ACT is the acronym of Armed Combat and Tactics
ACT is an eclectic martial system, which focuses on studying the practical use of historical weaponry. The main emphasis in ACT is full strength non sportive fighting with as few rules as possible. This makes the practice fighting and sparring very realistic. ACT practitioners use a wide range of accurate practice weapons that imitate the weight, feel and build of historical weapons. Both edged and staff weapons are taught. Unique weapon simulators are produced by ACT under advisement of collectors and historians). All drills are based on collective experience of system practitioners, derived from combat situations. Essentially ACT is bringing weapons to the world of MMA and MMA competition.
The system combat style is comprised both from studying the traditional martial arts and from the personal interpretation of ACT practitioners of the techniques learned. A modern approach of introspective debriefing is used to establish “what works”. Every technique is combat tested and every technique that worked in combat is analyzed to understand why and how it worked and what the optimal conditions to recreate the success are.
ACT - Armed Combat and Tactics is an open style of fighting, a martial art school and a platform for full contact weapon sparring open to all practitioners of any combat system dealing with weapons. All and any weapons and styles compete under the set of rules which is as close to reality as possible while the main focus is on maintaining the integrity of combat under the principles defined by ACT founder (see the principles).
ACT is an ongoing process of trials, mutual airing of perspectives and effective full strength sparring. The ACT system is the creation of Alex Zhelezniak, a Russian émigré that resides in Israel. The groups that started in the 1990's attracted a large student base of adult veterans from many martial arts.
Video of Katana sparring
An ACT video of fighting with a hand and a half sword
Weapons currently learned under the ACT system:
- Two-handed sword (both European and Eastern)
- Saber/short sword
- Short baton
- Medium size staff (jo)
- Sword and buckler combination.
ACT principles of combat:
- There is no set style of winning. The proper style is the style that works for the individual.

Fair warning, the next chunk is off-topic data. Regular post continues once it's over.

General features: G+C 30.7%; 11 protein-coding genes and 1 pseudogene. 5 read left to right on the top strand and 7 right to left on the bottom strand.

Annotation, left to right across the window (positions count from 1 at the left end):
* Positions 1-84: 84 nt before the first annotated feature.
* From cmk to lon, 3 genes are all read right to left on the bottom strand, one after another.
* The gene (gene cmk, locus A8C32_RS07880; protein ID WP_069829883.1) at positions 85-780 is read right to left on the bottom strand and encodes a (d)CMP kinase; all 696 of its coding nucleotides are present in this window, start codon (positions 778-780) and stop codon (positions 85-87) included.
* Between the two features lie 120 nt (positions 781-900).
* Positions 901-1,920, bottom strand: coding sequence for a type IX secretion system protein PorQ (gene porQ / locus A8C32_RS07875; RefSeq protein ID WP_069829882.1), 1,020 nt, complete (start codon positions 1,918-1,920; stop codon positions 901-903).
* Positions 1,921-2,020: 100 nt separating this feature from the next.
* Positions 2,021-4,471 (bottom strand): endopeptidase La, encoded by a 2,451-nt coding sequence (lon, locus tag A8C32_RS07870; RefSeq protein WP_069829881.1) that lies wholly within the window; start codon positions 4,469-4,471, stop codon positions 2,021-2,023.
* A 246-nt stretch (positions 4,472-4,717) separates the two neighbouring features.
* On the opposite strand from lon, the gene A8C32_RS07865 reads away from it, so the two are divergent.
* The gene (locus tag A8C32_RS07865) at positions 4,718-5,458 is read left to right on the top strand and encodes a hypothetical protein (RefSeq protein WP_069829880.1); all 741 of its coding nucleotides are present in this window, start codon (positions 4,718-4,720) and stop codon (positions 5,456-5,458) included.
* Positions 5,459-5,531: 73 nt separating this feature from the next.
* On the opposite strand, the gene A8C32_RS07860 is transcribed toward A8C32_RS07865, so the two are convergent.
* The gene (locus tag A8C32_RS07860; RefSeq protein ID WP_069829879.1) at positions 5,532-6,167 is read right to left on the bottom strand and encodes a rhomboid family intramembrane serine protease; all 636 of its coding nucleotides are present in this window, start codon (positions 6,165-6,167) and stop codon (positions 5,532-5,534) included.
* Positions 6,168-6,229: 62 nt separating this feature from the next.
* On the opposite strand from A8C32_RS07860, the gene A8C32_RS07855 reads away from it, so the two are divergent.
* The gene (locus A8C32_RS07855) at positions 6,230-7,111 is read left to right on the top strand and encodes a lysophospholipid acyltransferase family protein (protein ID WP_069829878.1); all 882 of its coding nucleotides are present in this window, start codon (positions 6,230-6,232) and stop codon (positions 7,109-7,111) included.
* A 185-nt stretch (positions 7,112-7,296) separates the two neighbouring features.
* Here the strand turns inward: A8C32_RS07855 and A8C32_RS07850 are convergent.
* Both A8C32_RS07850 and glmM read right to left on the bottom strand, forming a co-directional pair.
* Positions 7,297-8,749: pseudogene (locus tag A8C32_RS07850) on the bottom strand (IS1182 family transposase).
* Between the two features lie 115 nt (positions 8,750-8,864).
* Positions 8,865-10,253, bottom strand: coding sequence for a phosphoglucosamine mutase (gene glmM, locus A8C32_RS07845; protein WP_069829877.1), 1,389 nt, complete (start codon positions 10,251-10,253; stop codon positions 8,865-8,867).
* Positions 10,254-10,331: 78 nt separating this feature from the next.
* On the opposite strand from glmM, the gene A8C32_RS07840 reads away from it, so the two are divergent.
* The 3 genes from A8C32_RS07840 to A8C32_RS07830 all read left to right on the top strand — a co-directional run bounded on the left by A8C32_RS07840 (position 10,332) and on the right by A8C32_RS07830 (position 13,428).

- All fighting is done with full strength unless it's not needed. The safety of the opponent is the basic rule.
- Fighting is done in full speed
- Every target is legitimate in ACT, there is no governing rule that decides that one target is legal and other is not. An ACT practitioner can hit the legs, fingers etc.
- Only strikes with power behind them are looked at as valid - no tapping or sawing.
- All types of strikes are valid as long as they are delivered with intent and power and solid edge alignment. One-handed, two handed, half-swording, thrusts, slashes, cuts - all are seen as valid.
- All parts of the weapon are functional - guard and pommel can be used in sparring .As, naturally, both edges of the sword.
- Close combat is a must, so grappling, punches and kicks are encouraged.
- One solid strike is enough to finish the bout but, yes, series of strikes are also used to win. After a solid strike the practitioners stop unless in the middle of an attack.
- The deciding principles of ACT fighting rules are the basic anatomical facts. Meaning that if one strikes to the thigh and the other, simultaneously, cuts to the neck, the second one has the fight.
- The summing up principle of ACT is anything goes in combat.
Act hand and a half sword techniques
The techniques can be found in [[::Category:Hand and a half sword techniques|Hand and a half sword techniques]].
Here is the list: <ask limit="100"></ask>.
Martial arts that influence ACT
- European medieval swordsmanship
- European fencing
- Escrima (Filipino MA)
- Jogo Do Pau (Portuguese staff fighting art)
- Wu-shu (spear,dao – one handed sword, bagua-jian)
ACT practices different combat scenarios
- Combat against multiple opponents
- Opponents armed with different weapons
- Different terrain and setting (limited movement)